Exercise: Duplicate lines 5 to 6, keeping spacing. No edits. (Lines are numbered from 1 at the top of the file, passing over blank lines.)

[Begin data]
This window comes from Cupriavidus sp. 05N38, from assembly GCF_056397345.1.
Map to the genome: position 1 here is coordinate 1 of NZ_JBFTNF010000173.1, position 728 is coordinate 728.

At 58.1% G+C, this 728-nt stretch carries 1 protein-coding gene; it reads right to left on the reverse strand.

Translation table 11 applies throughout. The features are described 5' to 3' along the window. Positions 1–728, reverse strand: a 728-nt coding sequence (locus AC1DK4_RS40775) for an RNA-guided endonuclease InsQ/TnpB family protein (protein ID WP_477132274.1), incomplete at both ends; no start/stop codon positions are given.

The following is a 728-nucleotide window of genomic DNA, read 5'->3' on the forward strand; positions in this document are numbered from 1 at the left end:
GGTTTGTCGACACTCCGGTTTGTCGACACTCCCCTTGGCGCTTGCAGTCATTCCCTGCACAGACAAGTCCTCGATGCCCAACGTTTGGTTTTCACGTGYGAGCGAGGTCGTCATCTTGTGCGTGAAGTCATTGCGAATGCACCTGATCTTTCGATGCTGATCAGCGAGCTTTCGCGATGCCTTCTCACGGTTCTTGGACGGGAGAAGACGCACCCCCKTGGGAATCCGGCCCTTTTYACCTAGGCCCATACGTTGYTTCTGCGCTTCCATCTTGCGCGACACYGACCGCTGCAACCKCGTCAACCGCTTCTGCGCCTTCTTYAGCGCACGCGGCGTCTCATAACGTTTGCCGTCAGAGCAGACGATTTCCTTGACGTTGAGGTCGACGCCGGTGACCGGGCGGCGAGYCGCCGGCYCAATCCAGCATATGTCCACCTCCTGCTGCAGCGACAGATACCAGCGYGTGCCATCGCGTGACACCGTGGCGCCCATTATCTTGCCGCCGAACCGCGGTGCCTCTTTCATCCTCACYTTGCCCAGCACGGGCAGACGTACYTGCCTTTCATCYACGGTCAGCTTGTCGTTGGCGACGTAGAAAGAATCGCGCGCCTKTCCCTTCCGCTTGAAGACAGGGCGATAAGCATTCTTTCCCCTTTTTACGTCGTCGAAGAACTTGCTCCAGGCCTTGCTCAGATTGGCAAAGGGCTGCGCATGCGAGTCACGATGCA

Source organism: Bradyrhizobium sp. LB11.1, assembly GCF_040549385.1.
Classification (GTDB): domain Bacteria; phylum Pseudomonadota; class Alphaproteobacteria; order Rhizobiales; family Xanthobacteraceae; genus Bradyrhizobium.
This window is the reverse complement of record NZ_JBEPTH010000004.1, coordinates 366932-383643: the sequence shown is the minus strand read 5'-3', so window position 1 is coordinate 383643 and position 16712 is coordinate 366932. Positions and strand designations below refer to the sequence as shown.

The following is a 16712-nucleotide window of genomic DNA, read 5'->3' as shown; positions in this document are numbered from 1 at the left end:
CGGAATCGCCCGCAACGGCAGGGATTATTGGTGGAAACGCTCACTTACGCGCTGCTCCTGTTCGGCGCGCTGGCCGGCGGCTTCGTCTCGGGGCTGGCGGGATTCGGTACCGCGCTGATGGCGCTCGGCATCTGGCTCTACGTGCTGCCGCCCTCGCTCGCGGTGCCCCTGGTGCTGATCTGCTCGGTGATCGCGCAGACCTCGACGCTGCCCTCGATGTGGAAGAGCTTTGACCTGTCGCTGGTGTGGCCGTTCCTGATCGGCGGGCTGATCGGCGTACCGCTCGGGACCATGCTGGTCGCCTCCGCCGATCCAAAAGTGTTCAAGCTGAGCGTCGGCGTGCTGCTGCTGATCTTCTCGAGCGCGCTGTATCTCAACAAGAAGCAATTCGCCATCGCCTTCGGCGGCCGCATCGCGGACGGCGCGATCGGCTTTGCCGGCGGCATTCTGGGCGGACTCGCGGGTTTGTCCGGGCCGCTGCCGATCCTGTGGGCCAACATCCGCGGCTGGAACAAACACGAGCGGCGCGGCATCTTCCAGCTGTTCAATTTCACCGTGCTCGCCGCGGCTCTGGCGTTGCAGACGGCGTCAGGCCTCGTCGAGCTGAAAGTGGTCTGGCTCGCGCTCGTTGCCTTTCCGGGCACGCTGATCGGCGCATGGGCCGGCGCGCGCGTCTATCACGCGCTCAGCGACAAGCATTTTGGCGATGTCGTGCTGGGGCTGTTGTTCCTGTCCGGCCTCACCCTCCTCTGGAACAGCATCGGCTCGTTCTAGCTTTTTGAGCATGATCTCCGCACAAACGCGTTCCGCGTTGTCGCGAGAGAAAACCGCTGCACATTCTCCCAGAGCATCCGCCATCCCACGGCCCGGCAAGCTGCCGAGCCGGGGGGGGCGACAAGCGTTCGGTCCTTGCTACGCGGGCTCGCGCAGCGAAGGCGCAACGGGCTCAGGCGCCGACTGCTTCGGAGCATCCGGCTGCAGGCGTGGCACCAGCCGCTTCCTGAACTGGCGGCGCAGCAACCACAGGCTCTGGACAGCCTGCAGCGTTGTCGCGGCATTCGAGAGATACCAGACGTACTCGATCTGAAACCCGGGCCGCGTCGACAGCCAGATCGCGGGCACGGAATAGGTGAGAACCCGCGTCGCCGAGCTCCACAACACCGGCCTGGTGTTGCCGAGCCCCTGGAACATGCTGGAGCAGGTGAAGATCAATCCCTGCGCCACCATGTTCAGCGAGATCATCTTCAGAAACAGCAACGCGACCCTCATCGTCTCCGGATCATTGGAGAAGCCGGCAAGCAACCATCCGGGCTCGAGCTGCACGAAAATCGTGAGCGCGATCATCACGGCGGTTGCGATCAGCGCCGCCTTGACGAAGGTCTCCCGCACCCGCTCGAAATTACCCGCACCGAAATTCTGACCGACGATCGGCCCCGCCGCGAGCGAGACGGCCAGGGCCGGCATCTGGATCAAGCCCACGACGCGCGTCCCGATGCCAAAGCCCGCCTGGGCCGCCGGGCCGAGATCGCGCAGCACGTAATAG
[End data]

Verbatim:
The following is a 728-nucleotide window of genomic DNA, read 5'->3' on the forward strand; positions in this document are numbered from 1 at the left end:
GGTTTGTCGACACTCCGGTTTGTCGACACTCCCCTTGGCGCTTGCAGTCATTCCCTGCACAGACAAGTCCTCGATGCCCAACGTTTGGTTTTCACGTGYGAGCGAGGTCGTCATCTTGTGCGTGAAGTCATTGCGAATGCACCTGATCTTTCGATGCTGATCAGCGAGCTTTCGCGATGCCTTCTCACGGTTCTTGGACGGGAGAAGACGCACCCCCKTGGGAATCCGGCCCTTTTYACCTAGGCCCATACGTTGYTTCTGCGCTTCCATCTTGCGCGACACYGACCGCTGCAACCKCGTCAACCGCTTCTGCGCCTTCTTYAGCGCACGCGGCGTCTCATAACGTTTGCCGTCAGAGCAGACGATTTCCTTGACGTTGAGGTCGACGCCGGTGACCGGGCGGCGAGYCGCCGGCYCAATCCAGCATATGTCCACCTCCTGCTGCAGCGACAGATACCAGCGYGTGCCATCGCGTGACACCGTGGCGCCCATTATCTTGCCGCCGAACCGCGGTGCCTCTTTCATCCTCACYTTGCCCAGCACGGGCAGACGTACYTGCCTTTCATCYACGGTCAGCTTGTCGTTGGCGACGTAGAAAGAATCGCGCGCCTKTCCCTTCCGCTTGAAGACAGGGCGATAAGCATTCTTTCCCCTTTTTACGTCGTCGAAGAACTTGCTCCAGGCCTTGCTCAGATTGGCAAAGGGCTGCGCATGCGAGTCACGATGCA